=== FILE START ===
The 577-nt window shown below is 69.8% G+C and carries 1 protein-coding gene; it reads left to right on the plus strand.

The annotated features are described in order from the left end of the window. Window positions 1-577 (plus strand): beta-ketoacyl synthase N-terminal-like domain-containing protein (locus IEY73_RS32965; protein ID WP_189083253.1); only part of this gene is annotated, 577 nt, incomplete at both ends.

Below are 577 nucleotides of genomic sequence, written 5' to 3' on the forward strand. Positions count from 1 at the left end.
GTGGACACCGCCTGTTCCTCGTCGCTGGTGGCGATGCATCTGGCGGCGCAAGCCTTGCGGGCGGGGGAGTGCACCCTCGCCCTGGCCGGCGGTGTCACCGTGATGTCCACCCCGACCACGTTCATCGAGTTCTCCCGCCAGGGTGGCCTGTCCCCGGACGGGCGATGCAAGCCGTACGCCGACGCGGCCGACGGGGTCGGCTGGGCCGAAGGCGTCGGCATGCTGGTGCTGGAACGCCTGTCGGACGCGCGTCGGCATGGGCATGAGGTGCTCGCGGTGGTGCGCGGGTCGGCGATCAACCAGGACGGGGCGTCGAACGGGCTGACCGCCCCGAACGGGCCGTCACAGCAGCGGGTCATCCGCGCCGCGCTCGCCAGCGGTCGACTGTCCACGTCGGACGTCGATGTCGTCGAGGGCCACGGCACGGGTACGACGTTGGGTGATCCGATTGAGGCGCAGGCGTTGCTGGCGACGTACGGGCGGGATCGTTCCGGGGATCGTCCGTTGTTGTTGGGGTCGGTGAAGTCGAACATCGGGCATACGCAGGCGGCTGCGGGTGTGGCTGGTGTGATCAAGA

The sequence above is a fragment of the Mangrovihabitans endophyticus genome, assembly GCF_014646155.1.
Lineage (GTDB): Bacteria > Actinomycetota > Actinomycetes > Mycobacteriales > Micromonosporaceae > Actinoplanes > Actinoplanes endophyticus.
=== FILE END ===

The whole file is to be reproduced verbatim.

The 577-nt window shown below is 69.8% G+C and carries 1 protein-coding gene; it reads left to right on the plus strand.

The annotated features are described in order from the left end of the window. Window positions 1-577 (plus strand): beta-ketoacyl synthase N-terminal-like domain-containing protein (locus IEY73_RS32965; protein ID WP_189083253.1); only part of this gene is annotated, 577 nt, incomplete at both ends.

Below are 577 nucleotides of genomic sequence, written 5' to 3' on the forward strand. Positions count from 1 at the left end.
GTGGACACCGCCTGTTCCTCGTCGCTGGTGGCGATGCATCTGGCGGCGCAAGCCTTGCGGGCGGGGGAGTGCACCCTCGCCCTGGCCGGCGGTGTCACCGTGATGTCCACCCCGACCACGTTCATCGAGTTCTCCCGCCAGGGTGGCCTGTCCCCGGACGGGCGATGCAAGCCGTACGCCGACGCGGCCGACGGGGTCGGCTGGGCCGAAGGCGTCGGCATGCTGGTGCTGGAACGCCTGTCGGACGCGCGTCGGCATGGGCATGAGGTGCTCGCGGTGGTGCGCGGGTCGGCGATCAACCAGGACGGGGCGTCGAACGGGCTGACCGCCCCGAACGGGCCGTCACAGCAGCGGGTCATCCGCGCCGCGCTCGCCAGCGGTCGACTGTCCACGTCGGACGTCGATGTCGTCGAGGGCCACGGCACGGGTACGACGTTGGGTGATCCGATTGAGGCGCAGGCGTTGCTGGCGACGTACGGGCGGGATCGTTCCGGGGATCGTCCGTTGTTGTTGGGGTCGGTGAAGTCGAACATCGGGCATACGCAGGCGGCTGCGGGTGTGGCTGGTGTGATCAAGA

The sequence above is a fragment of the Mangrovihabitans endophyticus genome, assembly GCF_014646155.1.
Lineage (GTDB): Bacteria > Actinomycetota > Actinomycetes > Mycobacteriales > Micromonosporaceae > Actinoplanes > Actinoplanes endophyticus.